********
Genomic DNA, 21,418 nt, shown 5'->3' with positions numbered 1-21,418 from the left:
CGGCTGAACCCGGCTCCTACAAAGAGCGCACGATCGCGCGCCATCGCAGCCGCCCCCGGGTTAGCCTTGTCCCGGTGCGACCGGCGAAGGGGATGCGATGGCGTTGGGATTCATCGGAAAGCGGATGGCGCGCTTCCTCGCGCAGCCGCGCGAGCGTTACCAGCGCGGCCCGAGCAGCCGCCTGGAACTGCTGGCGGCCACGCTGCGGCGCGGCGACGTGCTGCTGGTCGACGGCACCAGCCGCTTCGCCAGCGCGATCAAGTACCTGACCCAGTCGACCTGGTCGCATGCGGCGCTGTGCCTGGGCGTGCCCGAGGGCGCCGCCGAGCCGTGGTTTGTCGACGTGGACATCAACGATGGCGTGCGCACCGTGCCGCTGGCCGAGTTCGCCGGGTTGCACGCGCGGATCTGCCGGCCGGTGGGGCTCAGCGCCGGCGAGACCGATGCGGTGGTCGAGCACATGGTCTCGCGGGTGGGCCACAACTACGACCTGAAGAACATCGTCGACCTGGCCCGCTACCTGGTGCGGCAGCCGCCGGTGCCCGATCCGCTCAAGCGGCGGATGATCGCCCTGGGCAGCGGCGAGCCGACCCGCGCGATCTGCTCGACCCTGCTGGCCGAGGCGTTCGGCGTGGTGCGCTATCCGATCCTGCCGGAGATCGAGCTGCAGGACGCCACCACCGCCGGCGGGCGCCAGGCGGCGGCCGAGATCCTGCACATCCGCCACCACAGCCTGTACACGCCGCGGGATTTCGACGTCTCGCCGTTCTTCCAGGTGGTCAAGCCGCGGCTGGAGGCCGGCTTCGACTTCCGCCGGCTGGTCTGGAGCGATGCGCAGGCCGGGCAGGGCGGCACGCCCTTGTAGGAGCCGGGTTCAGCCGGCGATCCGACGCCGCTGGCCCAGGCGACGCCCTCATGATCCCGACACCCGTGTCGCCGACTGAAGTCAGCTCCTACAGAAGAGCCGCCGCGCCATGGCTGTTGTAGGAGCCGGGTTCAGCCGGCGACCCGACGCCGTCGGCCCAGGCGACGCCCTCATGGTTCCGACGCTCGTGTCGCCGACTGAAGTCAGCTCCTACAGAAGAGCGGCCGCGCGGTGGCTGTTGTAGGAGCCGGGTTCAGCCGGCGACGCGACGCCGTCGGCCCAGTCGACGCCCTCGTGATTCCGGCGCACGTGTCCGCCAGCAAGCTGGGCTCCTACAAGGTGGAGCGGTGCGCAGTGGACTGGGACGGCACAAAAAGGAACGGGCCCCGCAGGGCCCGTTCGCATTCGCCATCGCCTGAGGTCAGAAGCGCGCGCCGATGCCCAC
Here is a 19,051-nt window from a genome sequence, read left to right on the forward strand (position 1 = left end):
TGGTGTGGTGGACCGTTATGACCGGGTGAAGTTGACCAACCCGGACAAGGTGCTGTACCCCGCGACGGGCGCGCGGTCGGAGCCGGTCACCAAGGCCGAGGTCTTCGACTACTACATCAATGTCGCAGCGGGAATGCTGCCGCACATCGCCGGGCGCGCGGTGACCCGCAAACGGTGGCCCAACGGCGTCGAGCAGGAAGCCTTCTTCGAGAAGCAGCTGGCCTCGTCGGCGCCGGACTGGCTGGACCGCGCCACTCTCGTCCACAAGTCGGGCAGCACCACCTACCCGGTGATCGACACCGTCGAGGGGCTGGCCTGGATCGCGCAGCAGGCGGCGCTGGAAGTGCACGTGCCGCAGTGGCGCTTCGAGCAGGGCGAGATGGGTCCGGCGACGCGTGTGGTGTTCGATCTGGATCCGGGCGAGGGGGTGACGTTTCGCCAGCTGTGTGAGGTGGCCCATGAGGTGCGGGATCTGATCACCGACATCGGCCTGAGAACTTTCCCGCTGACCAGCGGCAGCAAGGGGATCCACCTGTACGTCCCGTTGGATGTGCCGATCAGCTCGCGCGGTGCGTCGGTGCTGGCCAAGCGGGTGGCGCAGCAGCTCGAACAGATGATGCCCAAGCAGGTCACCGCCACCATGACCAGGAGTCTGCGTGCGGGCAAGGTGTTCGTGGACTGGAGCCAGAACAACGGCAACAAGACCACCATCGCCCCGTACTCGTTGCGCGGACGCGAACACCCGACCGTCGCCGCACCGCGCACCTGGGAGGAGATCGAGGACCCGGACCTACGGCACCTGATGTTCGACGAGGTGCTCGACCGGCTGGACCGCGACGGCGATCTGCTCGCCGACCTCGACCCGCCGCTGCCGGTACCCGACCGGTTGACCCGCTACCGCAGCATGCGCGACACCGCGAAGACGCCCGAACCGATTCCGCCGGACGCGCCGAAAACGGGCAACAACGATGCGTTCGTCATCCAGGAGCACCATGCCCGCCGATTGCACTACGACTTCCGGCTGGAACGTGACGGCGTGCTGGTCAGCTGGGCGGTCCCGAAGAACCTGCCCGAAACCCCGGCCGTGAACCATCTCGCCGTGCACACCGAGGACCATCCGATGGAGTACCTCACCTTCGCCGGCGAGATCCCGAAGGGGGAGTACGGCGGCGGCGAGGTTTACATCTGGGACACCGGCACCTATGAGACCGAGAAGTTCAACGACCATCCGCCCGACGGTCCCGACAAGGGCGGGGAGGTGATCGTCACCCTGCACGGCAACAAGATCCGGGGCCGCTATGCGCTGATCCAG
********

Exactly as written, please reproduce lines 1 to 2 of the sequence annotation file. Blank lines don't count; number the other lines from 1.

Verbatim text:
Genomic DNA, 21,418 nt, shown 5'->3' with positions numbered 1-21,418 from the left:
CGGCTGAACCCGGCTCCTACAAAGAGCGCACGATCGCGCGCCATCGCAGCCGCCCCCGGGTTAGCCTTGTCCCGGTGCGACCGGCGAAGGGGATGCGATGGCGTTGGGATTCATCGGAAAGCGGATGGCGCGCTTCCTCGCGCAGCCGCGCGAGCGTTACCAGCGCGGCCCGAGCAGCCGCCTGGAACTGCTGGCGGCCACGCTGCGGCGCGGCGACGTGCTGCTGGTCGACGGCACCAGCCGCTTCGCCAGCGCGATCAAGTACCTGACCCAGTCGACCTGGTCGCATGCGGCGCTGTGCCTGGGCGTGCCCGAGGGCGCCGCCGAGCCGTGGTTTGTCGACGTGGACATCAACGATGGCGTGCGCACCGTGCCGCTGGCCGAGTTCGCCGGGTTGCACGCGCGGATCTGCCGGCCGGTGGGGCTCAGCGCCGGCGAGACCGATGCGGTGGTCGAGCACATGGTCTCGCGGGTGGGCCACAACTACGACCTGAAGAACATCGTCGACCTGGCCCGCTACCTGGTGCGGCAGCCGCCGGTGCCCGATCCGCTCAAGCGGCGGATGATCGCCCTGGGCAGCGGCGAGCCGACCCGCGCGATCTGCTCGACCCTGCTGGCCGAGGCGTTCGGCGTGGTGCGCTATCCGATCCTGCCGGAGATCGAGCTGCAGGACGCCACCACCGCCGGCGGGCGCCAGGCGGCGGCCGAGATCCTGCACATCCGCCACCACAGCCTGTACACGCCGCGGGATTTCGACGTCTCGCCGTTCTTCCAGGTGGTCAAGCCGCGGCTGGAGGCCGGCTTCGACTTCCGCCGGCTGGTCTGGAGCGATGCGCAGGCCGGGCAGGGCGGCACGCCCTTGTAGGAGCCGGGTTCAGCCGGCGATCCGACGCCGCTGGCCCAGGCGACGCCCTCATGATCCCGACACCCGTGTCGCCGACTGAAGTCAGCTCCTACAGAAGAGCCGCCGCGCCATGGCTGTTGTAGGAGCCGGGTTCAGCCGGCGACCCGACGCCGTCGGCCCAGGCGACGCCCTCATGGTTCCGACGCTCGTGTCGCCGACTGAAGTCAGCTCCTACAGAAGAGCGGCCGCGCGGTGGCTGTTGTAGGAGCCGGGTTCAGCCGGCGACGCGACGCCGTCGGCCCAGTCGACGCCCTCGTGATTCCGGCGCACGTGTCCGCCAGCAAGCTGGGCTCCTACAAGGTGGAGCGGTGCGCAGTGGACTGGGACGGCACAAAAAGGAACGGGCCCCGCAGGGCCCGTTCGCATTCGCCATCGCCTGAGGTCAGAAGCGCGCGCCGATGCCCAC